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Posted 19 May 2006 - 11:52 PM



Hi legoman786,

My apologies. I had heard that his books were used in the Qur'an. I have never seen the Qur'an, so I was speaking from information that was given to me. I think people were trying to find a common link between the two faiths.

Take care,

Rigel


"Believe half of what you see and nothing that you hear." someone said that.

Creationism can never be proven over evolution 100%, or vice verca. But, there are always things that cast doubt on one or the other. Here below is an example...... .......
...

Also, has anyone seen Donnie Darko. It completely changed my outlook on life. You should watch it.

Q out

I've seen Donnie Darko. I couldn't help but think - why didn't he just do it again? He could have got it right this time. Alas, there would have not been enough time in a movie to explore that possibility. Probably would have ruined the plot, also.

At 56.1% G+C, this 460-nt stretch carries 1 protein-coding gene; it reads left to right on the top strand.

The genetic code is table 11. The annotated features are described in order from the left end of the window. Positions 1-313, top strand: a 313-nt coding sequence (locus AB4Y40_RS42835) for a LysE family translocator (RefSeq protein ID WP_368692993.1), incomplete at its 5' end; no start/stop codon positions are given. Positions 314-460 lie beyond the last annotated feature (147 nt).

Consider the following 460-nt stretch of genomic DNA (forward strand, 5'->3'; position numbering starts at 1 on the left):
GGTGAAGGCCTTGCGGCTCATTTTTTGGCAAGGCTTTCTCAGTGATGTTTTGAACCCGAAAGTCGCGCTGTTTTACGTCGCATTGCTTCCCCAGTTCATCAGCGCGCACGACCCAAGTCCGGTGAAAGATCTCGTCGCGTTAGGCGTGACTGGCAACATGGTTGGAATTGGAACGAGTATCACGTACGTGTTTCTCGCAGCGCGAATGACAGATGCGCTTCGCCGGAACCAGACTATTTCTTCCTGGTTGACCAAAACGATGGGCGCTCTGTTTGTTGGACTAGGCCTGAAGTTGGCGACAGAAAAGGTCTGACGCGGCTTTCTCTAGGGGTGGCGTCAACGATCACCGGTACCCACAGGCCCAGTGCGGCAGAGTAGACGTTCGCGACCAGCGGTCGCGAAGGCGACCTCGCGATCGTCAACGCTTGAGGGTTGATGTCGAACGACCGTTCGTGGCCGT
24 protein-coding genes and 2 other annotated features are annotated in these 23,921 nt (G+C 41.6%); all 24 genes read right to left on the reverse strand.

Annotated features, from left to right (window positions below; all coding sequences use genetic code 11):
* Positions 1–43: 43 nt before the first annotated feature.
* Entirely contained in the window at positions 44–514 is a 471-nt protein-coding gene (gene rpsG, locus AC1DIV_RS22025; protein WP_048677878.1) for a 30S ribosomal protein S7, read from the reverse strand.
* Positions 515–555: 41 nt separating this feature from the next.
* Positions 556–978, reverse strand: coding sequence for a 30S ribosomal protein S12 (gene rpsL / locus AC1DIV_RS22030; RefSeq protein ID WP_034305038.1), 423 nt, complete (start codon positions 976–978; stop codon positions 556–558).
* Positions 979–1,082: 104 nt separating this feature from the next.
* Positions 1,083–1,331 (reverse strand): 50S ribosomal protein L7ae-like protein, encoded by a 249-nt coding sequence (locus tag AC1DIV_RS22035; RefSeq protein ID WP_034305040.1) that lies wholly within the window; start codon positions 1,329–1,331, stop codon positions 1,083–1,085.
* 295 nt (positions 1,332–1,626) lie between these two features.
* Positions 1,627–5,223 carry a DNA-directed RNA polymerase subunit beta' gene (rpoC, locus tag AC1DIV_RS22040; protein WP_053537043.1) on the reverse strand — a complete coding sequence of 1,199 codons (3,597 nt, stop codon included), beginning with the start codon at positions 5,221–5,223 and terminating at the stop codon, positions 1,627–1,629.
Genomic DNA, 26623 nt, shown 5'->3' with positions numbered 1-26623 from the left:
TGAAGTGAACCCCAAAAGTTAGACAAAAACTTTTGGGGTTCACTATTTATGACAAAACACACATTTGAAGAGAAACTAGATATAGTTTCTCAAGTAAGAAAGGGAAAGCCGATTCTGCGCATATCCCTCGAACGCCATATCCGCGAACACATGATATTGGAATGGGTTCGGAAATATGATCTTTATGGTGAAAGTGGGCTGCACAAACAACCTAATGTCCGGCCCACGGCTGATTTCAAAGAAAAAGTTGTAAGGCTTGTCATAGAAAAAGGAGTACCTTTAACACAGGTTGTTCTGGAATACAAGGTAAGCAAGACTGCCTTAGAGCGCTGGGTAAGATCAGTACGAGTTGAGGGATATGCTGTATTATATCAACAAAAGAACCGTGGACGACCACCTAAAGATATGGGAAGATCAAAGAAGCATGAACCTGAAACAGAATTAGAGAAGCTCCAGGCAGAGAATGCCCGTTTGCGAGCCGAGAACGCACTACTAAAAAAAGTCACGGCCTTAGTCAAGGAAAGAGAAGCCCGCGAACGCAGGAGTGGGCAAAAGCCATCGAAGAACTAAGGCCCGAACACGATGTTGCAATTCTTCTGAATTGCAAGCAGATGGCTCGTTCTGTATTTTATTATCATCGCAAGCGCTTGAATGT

Is there also a book version?

Have you read the book Alive? Or Kon Tiki? Those changed my life. One of the movies that changed my life was Escape from Sobibor.

As I understand it, Creationism can never be proven or disproven ... because it makes untestable hypotheses - the bane of science. But let me know if I'm mistaken on that point.

One quick example of an untestable hypothesis is Freuds talk of Oedipus complex: That every man secretly harbors an unconscious desire to kill his father and sleep with his mother. How could you ever test such a statement for truth value? You can't. You could never prove or disprove a secret, unconscious desire. Therefore, the statement is unscientific.